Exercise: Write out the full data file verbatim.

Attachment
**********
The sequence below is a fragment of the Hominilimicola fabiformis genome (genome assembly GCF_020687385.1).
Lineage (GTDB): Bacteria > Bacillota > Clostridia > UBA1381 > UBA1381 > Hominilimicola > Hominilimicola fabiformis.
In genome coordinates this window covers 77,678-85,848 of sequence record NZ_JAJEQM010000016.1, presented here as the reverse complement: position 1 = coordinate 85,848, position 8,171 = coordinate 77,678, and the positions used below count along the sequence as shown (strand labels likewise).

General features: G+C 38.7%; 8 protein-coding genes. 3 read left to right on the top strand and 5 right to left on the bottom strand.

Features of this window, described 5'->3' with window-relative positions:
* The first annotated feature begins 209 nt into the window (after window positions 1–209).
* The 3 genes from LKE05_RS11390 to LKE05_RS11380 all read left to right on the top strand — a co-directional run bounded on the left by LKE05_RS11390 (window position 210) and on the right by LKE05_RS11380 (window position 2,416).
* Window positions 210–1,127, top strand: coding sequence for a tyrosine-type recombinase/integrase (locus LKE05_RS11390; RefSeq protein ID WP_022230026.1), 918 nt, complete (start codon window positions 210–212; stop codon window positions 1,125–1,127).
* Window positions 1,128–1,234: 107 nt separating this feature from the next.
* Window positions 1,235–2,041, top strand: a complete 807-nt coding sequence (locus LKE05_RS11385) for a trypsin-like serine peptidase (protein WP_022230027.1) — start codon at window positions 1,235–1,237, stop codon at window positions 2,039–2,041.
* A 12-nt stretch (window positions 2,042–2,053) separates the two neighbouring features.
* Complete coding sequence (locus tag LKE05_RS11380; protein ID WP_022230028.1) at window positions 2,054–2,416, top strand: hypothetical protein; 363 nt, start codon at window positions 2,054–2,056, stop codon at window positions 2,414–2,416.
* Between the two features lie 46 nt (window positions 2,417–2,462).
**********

The sequence below is a fragment of the Hominilimicola fabiformis genome (genome assembly GCF_020687385.1).
Lineage (GTDB): Bacteria > Bacillota > Clostridia > UBA1381 > UBA1381 > Hominilimicola > Hominilimicola fabiformis.
In genome coordinates this window covers 77,678-85,848 of sequence record NZ_JAJEQM010000016.1, presented here as the reverse complement: position 1 = coordinate 85,848, position 8,171 = coordinate 77,678, and the positions used below count along the sequence as shown (strand labels likewise).

General features: G+C 38.7%; 8 protein-coding genes. 3 read left to right on the top strand and 5 right to left on the bottom strand.

Features of this window, described 5'->3' with window-relative positions:
* The first annotated feature begins 209 nt into the window (after window positions 1–209).
* The 3 genes from LKE05_RS11390 to LKE05_RS11380 all read left to right on the top strand — a co-directional run bounded on the left by LKE05_RS11390 (window position 210) and on the right by LKE05_RS11380 (window position 2,416).
* Window positions 210–1,127, top strand: coding sequence for a tyrosine-type recombinase/integrase (locus LKE05_RS11390; RefSeq protein ID WP_022230026.1), 918 nt, complete (start codon window positions 210–212; stop codon window positions 1,125–1,127).
* Window positions 1,128–1,234: 107 nt separating this feature from the next.
* Window positions 1,235–2,041, top strand: a complete 807-nt coding sequence (locus LKE05_RS11385) for a trypsin-like serine peptidase (protein WP_022230027.1) — start codon at window positions 1,235–1,237, stop codon at window positions 2,039–2,041.
* A 12-nt stretch (window positions 2,042–2,053) separates the two neighbouring features.
* Complete coding sequence (locus tag LKE05_RS11380; protein ID WP_022230028.1) at window positions 2,054–2,416, top strand: hypothetical protein; 363 nt, start codon at window positions 2,054–2,056, stop codon at window positions 2,414–2,416.
* Between the two features lie 46 nt (window positions 2,417–2,462).